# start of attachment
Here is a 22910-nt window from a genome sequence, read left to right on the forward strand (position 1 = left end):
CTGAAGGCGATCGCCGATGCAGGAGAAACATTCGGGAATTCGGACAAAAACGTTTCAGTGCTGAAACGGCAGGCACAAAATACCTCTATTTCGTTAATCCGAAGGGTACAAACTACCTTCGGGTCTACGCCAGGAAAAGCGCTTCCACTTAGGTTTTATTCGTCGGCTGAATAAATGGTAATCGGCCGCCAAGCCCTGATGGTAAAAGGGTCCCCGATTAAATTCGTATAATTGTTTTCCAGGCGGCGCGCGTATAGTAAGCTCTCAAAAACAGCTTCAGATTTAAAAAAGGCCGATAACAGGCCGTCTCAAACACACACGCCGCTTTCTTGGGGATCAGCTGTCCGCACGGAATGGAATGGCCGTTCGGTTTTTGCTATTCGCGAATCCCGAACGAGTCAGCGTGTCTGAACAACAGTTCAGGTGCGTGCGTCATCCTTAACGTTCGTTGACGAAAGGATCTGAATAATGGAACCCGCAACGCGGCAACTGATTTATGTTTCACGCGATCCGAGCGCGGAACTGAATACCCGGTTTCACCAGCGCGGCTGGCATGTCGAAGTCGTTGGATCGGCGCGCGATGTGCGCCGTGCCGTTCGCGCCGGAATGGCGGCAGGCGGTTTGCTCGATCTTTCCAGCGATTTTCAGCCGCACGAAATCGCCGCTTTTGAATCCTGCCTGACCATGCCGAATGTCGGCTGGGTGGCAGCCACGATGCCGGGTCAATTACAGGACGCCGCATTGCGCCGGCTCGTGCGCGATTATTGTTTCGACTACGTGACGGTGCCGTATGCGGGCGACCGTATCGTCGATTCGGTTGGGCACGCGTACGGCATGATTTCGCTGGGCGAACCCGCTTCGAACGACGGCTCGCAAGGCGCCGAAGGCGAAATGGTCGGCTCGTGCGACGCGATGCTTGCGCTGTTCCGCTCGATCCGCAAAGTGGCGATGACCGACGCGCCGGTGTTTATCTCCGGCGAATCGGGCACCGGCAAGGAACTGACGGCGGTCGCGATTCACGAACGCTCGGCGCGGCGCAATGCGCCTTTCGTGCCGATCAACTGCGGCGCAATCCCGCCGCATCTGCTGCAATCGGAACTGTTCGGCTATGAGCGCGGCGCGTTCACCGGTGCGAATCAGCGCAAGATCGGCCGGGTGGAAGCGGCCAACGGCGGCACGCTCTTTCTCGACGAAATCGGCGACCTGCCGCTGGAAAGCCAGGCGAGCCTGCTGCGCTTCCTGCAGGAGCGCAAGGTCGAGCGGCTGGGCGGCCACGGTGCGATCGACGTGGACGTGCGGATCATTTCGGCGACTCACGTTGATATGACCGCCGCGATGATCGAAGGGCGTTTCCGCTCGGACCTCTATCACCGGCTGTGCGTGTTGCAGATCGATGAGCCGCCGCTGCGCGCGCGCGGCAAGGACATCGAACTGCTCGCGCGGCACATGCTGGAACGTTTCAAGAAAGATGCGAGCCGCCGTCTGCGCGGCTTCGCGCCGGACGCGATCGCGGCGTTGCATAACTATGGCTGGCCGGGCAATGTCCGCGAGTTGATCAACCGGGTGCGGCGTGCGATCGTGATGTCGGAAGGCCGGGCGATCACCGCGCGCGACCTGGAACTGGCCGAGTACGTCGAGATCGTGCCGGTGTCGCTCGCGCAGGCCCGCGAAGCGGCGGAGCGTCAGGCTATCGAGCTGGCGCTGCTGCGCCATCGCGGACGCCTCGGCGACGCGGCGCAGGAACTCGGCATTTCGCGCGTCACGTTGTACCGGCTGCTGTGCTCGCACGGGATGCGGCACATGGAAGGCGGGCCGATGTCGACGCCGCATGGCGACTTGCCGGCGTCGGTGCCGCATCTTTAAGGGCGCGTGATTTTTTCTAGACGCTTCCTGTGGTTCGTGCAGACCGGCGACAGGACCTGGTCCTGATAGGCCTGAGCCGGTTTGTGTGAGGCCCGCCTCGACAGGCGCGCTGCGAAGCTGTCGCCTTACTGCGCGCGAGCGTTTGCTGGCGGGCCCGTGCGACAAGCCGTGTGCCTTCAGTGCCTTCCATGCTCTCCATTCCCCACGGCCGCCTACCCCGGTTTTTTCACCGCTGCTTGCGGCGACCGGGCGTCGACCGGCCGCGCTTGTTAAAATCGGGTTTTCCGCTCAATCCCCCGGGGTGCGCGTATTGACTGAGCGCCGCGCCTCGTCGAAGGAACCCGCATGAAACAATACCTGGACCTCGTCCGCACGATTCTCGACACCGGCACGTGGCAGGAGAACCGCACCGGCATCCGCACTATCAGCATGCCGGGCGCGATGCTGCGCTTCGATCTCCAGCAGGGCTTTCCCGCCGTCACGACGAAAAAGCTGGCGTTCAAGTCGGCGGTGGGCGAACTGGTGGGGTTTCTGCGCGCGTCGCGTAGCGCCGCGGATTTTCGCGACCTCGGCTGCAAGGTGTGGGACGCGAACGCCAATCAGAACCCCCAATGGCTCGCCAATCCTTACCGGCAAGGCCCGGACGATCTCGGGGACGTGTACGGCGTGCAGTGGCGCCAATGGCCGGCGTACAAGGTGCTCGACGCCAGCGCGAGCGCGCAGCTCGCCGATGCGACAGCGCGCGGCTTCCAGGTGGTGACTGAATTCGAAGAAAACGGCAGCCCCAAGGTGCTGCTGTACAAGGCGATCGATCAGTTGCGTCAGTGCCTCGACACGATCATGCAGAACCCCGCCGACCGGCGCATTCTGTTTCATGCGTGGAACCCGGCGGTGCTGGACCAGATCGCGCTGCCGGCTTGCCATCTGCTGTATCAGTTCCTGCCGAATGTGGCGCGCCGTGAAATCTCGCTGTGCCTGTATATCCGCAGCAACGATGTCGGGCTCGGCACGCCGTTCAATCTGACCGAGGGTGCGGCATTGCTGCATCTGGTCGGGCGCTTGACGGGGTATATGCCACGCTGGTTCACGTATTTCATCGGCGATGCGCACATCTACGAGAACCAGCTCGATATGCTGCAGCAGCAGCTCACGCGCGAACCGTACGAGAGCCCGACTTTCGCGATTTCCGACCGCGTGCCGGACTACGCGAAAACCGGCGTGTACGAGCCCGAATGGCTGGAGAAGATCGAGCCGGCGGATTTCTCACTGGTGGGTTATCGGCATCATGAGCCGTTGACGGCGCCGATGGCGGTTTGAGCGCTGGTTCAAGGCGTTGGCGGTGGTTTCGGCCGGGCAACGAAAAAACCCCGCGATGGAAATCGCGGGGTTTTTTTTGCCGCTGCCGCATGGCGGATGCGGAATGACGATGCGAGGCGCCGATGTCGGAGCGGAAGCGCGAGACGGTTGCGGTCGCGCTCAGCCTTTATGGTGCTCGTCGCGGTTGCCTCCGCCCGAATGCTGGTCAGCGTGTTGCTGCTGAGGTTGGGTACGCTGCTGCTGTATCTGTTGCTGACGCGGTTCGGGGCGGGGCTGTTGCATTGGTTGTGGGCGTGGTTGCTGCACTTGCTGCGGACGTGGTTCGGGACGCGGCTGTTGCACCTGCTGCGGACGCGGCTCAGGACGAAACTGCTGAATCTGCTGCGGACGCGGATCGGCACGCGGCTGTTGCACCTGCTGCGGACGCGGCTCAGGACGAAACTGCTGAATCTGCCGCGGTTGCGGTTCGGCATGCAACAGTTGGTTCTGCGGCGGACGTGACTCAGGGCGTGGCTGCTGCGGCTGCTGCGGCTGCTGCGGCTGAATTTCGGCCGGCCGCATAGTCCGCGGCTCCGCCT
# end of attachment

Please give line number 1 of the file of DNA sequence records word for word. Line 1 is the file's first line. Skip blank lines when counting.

Here is a 22910-nt window from a genome sequence, read left to right on the forward strand (position 1 = left end):